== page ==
Archive for the ‘Glossary’ Category

File Under: Glossary

BeOS

BeOS, or Be Operating System, was the flagship product of Be, Inc.

Development of the operating system ceased around 2001 after the purchase of Be, Inc. by Palm, Inc. Development for BeOS has continued thanks to a small community of developers.

File Under: Glossary

Duotone

Duotones are images that only display in two colors.

Like most visual techniques on the Web, duotones come from the world of print. In print, the more colors you use, the slower the production time and the higher the cost, so duotones were often an economical alternative. Duotones can also improve efficiency on the web by enabling the creation of cool-looking images with small file sizes. Duotones are made by first creating a grayscale image and then overlaying it with a different specified color.

File Under: Glossary

Lists

The level of sophistication used to format lists in HTML is a vestige of HTML’s roots as a text-formatting language. You can’t position images or manipulate the leading of type yet, but you can make three types of lists:the unordered list (which is like an outline), the ordered list (which is like numbered instructions), and the definition list (which is like a series of dictionary entries).

File Under: Glossary

Palette


Much like an oil painter with her palette of many unique color combinations, each operating system has its own palette. Many computers out there display only 256 colors at a time, and the Macintosh and Windows operating systems reserve about 40 colors out of the 256, leaving 216 available. Netscape Navigator, Microsoft Internet Explorer, and NCSA Mosaic implemented a 216-color palette that won’t dither (i.e., vary the pattern of dots in an image) on different platforms and is “browser safe” (in other words, these 216 colors will always look the same, no matter what platform or browser is being used). Theoretically.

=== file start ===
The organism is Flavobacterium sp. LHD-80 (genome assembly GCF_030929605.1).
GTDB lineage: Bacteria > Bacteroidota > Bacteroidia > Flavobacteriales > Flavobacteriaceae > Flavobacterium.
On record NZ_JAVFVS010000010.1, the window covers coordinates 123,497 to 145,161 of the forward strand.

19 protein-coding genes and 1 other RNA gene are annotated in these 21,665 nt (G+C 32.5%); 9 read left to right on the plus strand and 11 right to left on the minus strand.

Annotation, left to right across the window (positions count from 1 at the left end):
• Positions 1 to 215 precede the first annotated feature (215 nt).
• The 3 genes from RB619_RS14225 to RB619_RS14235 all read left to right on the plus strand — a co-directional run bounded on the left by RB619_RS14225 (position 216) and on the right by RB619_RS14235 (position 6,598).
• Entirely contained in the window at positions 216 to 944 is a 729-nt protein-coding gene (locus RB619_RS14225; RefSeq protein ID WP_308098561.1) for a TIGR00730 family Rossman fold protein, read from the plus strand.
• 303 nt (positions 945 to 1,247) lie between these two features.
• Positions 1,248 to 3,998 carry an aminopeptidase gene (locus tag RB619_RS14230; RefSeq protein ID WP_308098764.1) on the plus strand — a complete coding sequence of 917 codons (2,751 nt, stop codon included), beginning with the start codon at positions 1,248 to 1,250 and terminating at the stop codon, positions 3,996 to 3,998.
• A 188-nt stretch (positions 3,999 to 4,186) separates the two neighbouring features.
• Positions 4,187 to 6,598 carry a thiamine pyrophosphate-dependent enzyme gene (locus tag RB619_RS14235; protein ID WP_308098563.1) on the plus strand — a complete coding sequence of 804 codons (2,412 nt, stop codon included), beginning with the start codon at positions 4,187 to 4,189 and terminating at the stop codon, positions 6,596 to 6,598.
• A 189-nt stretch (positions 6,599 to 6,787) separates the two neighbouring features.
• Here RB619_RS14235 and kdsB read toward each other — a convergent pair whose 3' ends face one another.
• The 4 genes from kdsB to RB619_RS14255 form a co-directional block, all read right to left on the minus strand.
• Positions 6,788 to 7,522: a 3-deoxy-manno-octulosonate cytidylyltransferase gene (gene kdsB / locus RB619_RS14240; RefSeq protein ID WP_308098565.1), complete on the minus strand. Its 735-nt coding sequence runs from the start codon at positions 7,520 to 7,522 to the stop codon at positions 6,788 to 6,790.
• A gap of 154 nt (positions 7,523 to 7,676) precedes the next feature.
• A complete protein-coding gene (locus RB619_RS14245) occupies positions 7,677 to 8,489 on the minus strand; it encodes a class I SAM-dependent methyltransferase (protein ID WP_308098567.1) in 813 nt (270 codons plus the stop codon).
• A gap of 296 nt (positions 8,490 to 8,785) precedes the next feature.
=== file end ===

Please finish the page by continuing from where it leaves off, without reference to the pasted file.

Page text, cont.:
File Under: Glossary

Shockwave


Shockwave is a proprietary technology that enables web pages to deliver multimedia objects. Macromedia developed Shockwave as a Web-sized way to view the products of its popular authoring tool, Director. Once the object is made in Director and compressed using Macromedia’s AfterBurner, that object can be embedded in an HTML file. To see a Shockwave object, your web browser must have the Shockwave helper application, an extra doodad that can be freely downloaded as either a Netscape Navigator plug-in or an ActiveX control. The problem with Shockwave, however, is the problem that plagues all plug-ins:A web experience is greatly degraded when you’re told that you can’t see or hear something because you need another component for your browser. But as plug-ins go, Shockwave is excellent. Recent versions support not only video, animation, and audio, but can also process user events like clicks and keystrokes.